Earlier this week, thousands gathered at the Boeing assembly plant in Everett, about thirty miles outside Seattle, to honor that great wonder. The event was—not a wake, exactly, but something like a celebration of life.
John Travolta stood onstage inside what is presumed to be the world’s most capacious building. Head shaved, beard impeccably trimmed, the actor, seventies icon, and longtime aviator wore a gray suit jacket over a black sweater and white collared shirt. “How many in the audience have actually flown on a 747?” he asked. The executives, engineers, and mechanics, seated upon nine columns of chairs stretched across the assembly floor, raised their hands.“Yeehaw! Yes!” Travolta shouted back, before singing a line from the Earth, Wind & Fire 1981 hit “Let’s Groove”—the part that goes, “like a seven-forty-seven.”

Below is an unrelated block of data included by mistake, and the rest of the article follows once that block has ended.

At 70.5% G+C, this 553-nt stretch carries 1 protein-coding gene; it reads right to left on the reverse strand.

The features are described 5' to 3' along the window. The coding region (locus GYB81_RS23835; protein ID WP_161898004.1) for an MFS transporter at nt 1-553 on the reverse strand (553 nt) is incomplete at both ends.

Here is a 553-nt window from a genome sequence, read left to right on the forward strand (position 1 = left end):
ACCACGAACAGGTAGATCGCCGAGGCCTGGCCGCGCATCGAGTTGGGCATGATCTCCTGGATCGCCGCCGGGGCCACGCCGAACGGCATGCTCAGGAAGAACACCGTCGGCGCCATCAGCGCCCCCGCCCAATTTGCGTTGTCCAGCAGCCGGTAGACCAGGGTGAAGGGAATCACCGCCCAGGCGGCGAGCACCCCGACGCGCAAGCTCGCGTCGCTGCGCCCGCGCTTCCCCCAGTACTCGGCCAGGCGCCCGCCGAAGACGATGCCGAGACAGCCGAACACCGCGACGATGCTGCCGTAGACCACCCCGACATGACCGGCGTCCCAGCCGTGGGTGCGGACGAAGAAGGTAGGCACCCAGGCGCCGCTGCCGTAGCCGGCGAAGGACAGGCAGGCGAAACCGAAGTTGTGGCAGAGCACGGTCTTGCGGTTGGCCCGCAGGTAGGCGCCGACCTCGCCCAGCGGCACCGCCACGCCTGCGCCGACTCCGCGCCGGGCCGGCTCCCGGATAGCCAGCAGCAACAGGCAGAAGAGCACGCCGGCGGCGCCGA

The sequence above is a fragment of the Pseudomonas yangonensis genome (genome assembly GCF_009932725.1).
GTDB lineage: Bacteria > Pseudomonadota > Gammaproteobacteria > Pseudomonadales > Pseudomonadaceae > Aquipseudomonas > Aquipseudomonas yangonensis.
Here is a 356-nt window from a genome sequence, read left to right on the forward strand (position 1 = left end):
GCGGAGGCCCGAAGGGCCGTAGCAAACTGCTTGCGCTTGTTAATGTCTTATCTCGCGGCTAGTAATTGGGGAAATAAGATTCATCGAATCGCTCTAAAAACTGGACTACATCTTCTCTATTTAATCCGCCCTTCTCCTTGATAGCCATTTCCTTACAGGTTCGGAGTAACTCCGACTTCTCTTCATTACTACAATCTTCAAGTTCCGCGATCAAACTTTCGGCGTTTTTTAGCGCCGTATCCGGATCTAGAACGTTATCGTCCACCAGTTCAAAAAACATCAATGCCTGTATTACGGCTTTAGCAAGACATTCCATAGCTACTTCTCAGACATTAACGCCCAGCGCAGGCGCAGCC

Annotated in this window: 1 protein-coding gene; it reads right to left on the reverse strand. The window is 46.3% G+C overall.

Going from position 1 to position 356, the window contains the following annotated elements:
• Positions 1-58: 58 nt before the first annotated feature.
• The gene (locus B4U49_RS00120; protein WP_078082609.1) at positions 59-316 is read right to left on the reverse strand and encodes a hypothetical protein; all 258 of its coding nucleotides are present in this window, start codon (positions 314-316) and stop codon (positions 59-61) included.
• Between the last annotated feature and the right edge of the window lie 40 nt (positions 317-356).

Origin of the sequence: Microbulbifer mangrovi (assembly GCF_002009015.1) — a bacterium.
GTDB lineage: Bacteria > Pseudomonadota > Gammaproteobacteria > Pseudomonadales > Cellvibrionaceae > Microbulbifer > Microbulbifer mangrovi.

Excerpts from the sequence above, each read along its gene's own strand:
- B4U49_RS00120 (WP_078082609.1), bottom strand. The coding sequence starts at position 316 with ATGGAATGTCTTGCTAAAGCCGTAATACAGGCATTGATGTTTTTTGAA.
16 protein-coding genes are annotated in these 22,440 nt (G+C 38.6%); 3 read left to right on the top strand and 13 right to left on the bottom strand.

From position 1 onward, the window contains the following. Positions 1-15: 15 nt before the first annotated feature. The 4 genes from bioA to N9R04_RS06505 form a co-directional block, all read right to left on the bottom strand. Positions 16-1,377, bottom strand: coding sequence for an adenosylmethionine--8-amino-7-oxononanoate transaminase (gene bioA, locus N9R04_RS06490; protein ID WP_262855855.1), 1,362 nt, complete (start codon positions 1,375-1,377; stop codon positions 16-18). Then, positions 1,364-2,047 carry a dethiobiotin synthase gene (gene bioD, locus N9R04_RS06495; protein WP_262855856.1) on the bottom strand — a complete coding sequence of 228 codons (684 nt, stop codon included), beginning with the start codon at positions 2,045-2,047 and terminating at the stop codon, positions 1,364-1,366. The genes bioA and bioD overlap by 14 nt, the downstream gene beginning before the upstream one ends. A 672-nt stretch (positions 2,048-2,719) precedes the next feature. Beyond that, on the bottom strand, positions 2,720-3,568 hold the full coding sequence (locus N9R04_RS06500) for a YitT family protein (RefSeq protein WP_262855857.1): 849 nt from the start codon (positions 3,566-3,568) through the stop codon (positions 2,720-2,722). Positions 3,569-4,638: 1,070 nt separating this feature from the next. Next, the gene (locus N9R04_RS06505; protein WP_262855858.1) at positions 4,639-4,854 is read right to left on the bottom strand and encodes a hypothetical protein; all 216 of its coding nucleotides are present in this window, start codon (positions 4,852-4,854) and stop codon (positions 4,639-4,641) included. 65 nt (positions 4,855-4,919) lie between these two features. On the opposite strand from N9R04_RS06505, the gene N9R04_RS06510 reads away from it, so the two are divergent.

He gushed about the iconic jumbo jet, which, years ago, he’d been certified to fly as part of a promotional deal he had with Qantas Airways. Travolta was one of several speakers Boeing brought onstage to extoll the plane, including corporate leaders at some of its customers: Lufthansa, UPS, and the final 747 customer, Atlas Air, a cargo-and-charter company that was flying the plane—parked right outside—to Cincinnati the next morning.